So, yes, it’s been a serious topic of discussion for a while. Now, what to make of Eric Lerner’s approach? Experimental physicist Rob Sheldon offered Mind Matters News some thoughts and a potential solution:

The current thinking is that the Big Bang Nucleosynthesis era produced 75% Hydrogen and 25% Helium (by weight) and a smattering of Lithium, but not much else. Then after 300 thousand years, the universe cooled down enough to produce atoms, and gravitational attraction slowly, slowly built up stars. The early ones were big enough to explode, and the shock waves sent through the hydrogen gas caused pockets to form that began star-making in earnest. But it still took 500 million years to get enough stars for a galaxy. Now the earlier a galaxy forms, the further back in time and the further away it is from astronomers today, and the further away it is the faster it is moving away from us. This movement causes the light to be redshifted. So robust is this relationship, that astronomers replace “time” with “red-shift”. But the Hubble Space Telescope could only see visible light, and those early galaxies were so red-shifted they were only “visible” in the infra-red, which is where the James Webb telescope shines. So one of the goals of the James Webb telescope was to see the earliest galaxies, and indeed, they’re seeing a lot.

So what does this mean for the standard model?

Theorists have an answer. Lot’s of clumpy dark matter to get the Hydrogen gas to clump early. Which leads to the question, “why isn’t the dark matter clumpy now?”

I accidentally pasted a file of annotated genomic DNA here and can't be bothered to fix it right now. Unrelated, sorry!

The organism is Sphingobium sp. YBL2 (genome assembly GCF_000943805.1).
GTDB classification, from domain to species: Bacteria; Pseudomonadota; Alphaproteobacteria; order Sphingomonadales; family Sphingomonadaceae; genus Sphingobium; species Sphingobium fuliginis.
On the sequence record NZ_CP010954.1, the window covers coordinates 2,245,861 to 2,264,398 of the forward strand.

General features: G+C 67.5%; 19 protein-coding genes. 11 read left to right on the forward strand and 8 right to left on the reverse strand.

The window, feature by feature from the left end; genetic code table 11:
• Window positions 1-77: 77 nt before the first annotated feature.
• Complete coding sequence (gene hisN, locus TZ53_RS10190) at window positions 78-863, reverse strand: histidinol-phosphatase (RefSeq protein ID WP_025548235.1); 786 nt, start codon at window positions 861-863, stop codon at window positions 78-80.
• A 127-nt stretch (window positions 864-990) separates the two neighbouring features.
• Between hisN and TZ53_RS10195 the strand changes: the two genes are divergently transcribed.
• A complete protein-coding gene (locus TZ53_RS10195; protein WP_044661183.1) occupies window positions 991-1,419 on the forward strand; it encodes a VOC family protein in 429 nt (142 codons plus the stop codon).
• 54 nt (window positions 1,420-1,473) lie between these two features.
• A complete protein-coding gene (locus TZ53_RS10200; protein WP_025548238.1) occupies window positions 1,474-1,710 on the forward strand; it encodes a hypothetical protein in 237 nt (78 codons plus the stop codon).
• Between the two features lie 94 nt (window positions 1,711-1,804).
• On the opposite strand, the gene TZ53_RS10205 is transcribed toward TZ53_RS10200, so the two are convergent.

I don’t have endurance to run down every rabbit trail cosmologists propose. Instead, I propose that the first stars were not made of Hydrogen, they were made of ice. The Big Bang synthesized abundant C and O which combined with H to form H20, CO2, CH4 etc. These gases freeze relatively early in the universe time frame, so clumping was not gravitational but physico-chemical, the same way snowflakes form. So we didn’t have to wait 500 million years for snowflakes to clump, it happen very quickly once the universe cooled below the freezing point. Hence James Webb sees lots of red-shifted galaxies from the early universe.

The paper on that (and maybe the prediction of what James Webb would find?) is in my open-access paper in Communications of the Blythe Institute in 2021.

That’s one possible solution. We know it’s science when it’s always posing challenges.

This sometimes comes up: Could the universe have always existed? The problem is, if the universe had existed for an infinite amount of time, everything that could possibly happen must already have happened an infinite number of times — including that we don’t exist and never did. But we know we do exist. As Robert J. Marks has pointed out, playing with infinity quickly results in absurdity. To do science, we must accept that some events are real and not mutually contradictory. So we can assume that the universe got started but we are a little less sure just now how that happened.